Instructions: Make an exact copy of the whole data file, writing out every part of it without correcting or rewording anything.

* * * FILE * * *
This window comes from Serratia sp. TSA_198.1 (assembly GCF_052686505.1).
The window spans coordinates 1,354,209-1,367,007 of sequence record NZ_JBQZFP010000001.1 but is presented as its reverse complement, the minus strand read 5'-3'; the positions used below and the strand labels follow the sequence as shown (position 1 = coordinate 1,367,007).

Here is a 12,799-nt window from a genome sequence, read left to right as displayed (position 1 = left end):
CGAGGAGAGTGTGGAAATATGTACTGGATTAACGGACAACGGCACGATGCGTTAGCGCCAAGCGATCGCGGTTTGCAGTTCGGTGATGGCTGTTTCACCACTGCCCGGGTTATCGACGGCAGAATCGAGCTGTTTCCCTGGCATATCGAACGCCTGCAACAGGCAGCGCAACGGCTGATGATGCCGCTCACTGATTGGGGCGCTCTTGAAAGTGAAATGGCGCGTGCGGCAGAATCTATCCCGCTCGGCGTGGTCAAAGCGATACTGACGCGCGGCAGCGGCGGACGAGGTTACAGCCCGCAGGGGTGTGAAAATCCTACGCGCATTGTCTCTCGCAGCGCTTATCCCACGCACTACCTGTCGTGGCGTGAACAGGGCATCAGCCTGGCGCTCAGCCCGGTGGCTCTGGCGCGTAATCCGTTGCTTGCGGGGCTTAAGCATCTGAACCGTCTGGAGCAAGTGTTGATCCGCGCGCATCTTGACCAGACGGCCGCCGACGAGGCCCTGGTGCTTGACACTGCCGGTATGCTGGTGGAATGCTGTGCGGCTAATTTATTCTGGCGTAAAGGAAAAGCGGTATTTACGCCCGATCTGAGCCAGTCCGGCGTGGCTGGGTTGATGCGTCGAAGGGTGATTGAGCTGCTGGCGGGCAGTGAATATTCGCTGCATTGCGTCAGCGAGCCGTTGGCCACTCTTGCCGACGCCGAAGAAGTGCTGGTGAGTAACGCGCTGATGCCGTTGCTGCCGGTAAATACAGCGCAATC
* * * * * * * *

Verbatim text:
This window comes from Serratia sp. TSA_198.1 (assembly GCF_052686505.1).
The window spans coordinates 1,354,209-1,367,007 of sequence record NZ_JBQZFP010000001.1 but is presented as its reverse complement, the minus strand read 5'-3'; the positions used below and the strand labels follow the sequence as shown (position 1 = coordinate 1,367,007).

Here is a 12,799-nt window from a genome sequence, read left to right as displayed (position 1 = left end):
CGAGGAGAGTGTGGAAATATGTACTGGATTAACGGACAACGGCACGATGCGTTAGCGCCAAGCGATCGCGGTTTGCAGTTCGGTGATGGCTGTTTCACCACTGCCCGGGTTATCGACGGCAGAATCGAGCTGTTTCCCTGGCATATCGAACGCCTGCAACAGGCAGCGCAACGGCTGATGATGCCGCTCACTGATTGGGGCGCTCTTGAAAGTGAAATGGCGCGTGCGGCAGAATCTATCCCGCTCGGCGTGGTCAAAGCGATACTGACGCGCGGCAGCGGCGGACGAGGTTACAGCCCGCAGGGGTGTGAAAATCCTACGCGCATTGTCTCTCGCAGCGCTTATCCCACGCACTACCTGTCGTGGCGTGAACAGGGCATCAGCCTGGCGCTCAGCCCGGTGGCTCTGGCGCGTAATCCGTTGCTTGCGGGGCTTAAGCATCTGAACCGTCTGGAGCAAGTGTTGATCCGCGCGCATCTTGACCAGACGGCCGCCGACGAGGCCCTGGTGCTTGACACTGCCGGTATGCTGGTGGAATGCTGTGCGGCTAATTTATTCTGGCGTAAAGGAAAAGCGGTATTTACGCCCGATCTGAGCCAGTCCGGCGTGGCTGGGTTGATGCGTCGAAGGGTGATTGAGCTGCTGGCGGGCAGTGAATATTCGCTGCATTGCGTCAGCGAGCCGTTGGCCACTCTTGCCGACGCCGAAGAAGTGCTGGTGAGTAACGCGCTGATGCCGTTGCTGCCGGTAAATACAGCGCAATC